Astellas Pharma is teaming up with biotech Immunomic Therapeutics on a vaccine that could relieve a common allergy that affects millions in its native Japan.
A group of independent FDA advisers voted in favor of a new anti-infective from Astellas Pharma, setting the stage for a likely approval.
Astellas has capped a string of new drug development deals by upping the ante on its pact with South San Francisco-based Cytokinetics. After handing over a $40 million upfront fee for their original 2013 deal, Astellas has come back with $75 million more in near-term financing and more than $600 million in milestones on the table.
Just weeks ago Astellas teamed up with Harvard's Constance Cepko on a new program for a degenerative eye disease. Today it inked a deal with Proteostasis Therapeutics that could be worth up to $1.2 billion while getting Dana-Farber investigators to help hunt down new cancer drugs that can inhibit K-Ras.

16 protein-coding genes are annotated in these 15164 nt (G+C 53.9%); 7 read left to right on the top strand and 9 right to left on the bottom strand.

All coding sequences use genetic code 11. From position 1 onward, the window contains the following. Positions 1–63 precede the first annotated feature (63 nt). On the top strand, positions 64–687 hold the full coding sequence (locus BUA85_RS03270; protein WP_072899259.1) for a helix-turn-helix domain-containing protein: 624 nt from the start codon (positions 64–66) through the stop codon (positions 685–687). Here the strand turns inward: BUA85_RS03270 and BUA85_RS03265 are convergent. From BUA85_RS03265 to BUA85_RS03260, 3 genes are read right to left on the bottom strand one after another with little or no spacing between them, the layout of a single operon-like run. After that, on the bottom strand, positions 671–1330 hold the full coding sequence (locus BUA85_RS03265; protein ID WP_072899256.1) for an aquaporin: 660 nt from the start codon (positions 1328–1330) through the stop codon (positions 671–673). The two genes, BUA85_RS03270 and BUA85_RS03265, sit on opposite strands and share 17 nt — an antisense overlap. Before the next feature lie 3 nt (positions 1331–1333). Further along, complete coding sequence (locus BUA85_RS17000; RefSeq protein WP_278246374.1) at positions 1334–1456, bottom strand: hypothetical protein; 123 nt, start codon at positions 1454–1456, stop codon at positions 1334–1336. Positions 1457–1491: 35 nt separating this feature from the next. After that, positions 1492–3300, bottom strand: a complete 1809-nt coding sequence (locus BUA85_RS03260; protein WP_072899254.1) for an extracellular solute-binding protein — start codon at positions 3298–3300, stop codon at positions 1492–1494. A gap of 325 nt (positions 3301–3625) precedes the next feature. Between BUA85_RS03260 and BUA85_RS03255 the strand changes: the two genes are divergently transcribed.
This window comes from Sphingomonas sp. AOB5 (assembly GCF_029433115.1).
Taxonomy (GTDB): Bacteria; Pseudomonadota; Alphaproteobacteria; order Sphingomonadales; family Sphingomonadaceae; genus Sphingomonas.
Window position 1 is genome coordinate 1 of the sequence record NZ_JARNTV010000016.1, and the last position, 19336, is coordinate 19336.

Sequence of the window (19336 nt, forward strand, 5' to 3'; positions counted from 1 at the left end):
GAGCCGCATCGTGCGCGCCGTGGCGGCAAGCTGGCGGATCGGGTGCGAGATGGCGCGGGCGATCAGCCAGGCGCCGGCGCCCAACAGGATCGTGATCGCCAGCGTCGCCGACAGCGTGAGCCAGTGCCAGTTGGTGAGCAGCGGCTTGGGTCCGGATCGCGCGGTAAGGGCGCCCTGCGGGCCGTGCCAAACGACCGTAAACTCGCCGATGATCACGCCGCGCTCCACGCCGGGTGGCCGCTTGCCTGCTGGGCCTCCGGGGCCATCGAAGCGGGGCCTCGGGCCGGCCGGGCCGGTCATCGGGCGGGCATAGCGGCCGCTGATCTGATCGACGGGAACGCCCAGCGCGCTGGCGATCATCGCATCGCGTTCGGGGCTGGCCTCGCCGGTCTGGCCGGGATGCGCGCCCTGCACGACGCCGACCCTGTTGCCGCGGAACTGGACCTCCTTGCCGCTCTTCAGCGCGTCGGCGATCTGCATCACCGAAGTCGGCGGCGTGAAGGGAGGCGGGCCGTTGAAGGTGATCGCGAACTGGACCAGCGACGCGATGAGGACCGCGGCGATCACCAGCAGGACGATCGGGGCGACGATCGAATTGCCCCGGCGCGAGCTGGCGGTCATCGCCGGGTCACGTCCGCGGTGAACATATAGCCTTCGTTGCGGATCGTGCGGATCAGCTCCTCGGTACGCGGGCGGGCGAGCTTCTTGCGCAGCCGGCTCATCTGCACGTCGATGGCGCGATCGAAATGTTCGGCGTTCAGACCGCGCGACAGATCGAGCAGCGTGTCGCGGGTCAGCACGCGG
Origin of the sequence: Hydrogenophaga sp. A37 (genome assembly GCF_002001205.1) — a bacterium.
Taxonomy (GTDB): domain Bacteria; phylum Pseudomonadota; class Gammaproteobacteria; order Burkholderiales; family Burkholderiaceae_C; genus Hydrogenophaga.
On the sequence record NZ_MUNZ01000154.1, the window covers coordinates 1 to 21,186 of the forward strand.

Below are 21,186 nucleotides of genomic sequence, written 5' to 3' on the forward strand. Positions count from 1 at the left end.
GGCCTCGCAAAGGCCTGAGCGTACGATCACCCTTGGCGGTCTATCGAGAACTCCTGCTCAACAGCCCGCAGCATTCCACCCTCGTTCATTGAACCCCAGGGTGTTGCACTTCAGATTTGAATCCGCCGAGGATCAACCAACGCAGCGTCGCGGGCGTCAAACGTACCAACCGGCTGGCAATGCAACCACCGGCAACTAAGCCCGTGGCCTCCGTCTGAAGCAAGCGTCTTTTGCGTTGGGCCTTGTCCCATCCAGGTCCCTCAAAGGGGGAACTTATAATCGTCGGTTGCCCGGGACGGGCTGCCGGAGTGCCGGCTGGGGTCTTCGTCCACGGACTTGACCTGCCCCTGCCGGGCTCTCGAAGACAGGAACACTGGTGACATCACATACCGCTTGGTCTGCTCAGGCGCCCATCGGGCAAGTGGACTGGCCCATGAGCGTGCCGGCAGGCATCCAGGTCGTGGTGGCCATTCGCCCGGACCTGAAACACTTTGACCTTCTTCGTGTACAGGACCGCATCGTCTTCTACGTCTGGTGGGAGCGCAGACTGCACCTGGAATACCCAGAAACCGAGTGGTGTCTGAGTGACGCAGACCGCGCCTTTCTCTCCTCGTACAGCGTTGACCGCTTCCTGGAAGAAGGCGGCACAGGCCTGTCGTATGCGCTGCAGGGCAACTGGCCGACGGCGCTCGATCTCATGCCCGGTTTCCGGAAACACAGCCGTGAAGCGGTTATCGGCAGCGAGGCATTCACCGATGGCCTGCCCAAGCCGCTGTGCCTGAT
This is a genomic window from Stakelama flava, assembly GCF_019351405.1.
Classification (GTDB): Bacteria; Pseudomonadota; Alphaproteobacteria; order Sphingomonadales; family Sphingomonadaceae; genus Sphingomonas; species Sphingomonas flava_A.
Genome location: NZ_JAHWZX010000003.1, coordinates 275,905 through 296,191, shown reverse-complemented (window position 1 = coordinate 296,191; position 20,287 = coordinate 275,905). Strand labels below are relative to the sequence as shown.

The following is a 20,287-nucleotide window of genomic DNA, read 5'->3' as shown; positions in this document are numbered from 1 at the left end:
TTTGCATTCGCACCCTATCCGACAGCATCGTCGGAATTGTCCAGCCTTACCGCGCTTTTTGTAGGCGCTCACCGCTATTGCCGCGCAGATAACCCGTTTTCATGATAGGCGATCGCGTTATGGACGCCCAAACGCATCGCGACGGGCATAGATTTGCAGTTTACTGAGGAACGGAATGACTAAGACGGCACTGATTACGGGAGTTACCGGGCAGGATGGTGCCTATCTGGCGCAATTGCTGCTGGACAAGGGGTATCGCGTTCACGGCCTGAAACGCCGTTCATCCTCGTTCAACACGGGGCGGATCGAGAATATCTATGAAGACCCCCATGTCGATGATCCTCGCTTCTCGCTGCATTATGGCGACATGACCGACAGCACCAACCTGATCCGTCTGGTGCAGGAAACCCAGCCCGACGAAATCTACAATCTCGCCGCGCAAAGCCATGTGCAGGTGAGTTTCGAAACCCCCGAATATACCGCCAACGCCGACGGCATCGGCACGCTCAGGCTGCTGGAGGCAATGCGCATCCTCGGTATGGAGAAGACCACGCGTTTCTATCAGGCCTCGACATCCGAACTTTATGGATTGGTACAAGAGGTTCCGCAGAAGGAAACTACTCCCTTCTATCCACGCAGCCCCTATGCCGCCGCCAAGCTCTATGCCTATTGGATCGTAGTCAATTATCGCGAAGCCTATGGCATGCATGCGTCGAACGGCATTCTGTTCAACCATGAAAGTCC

In the midst of an unprecedented dealmaking spree that has produced $139 billion in pharmaceutical mergers this quarter alone, one country has been conspicuously absent: Japan. Even such giants as Astellas Pharma and Takeda Pharmaceutical, which have led M&A runs in Japan in the past, have stayed on the sidelines. Why?
Medivation and Astellas Pharma unveiled final results on primary and secondary efficacy endpoints from their Phase III PREVAIL trial of Xtandi (enzalutamide), showing that the drug delayed tumor growth and prolonged the lives of patients with metastatic prostate cancer who previously have not undergone chemotherapy.
Aveo Oncology's long-troubled tivozanib is unlikely to meet its primary endpoint in a study on colorectal cancer, the company said, sending the biotech back to the drawing board after a high-profile failure in kidney cancer.
Xtandi has reached a key milestone: success in a Phase III trial eyeing the drug from Medivation and Astellas as a prechemo treatment for advanced prostate cancer.
Teri Willey has stepped in to take over as vice president of business development and technology transfer at Cold Spring Harbor Laboratory.
Cytokinetics is on a roll. After topping off its long-term heart drug development deal with Amgen last week with a $75 million licensing deal covering Japan, the South San Francisco-based biotech is back with a $490 million licensing and discovery deal with Astellas, which is concentrating on muscle weakness and fatigue.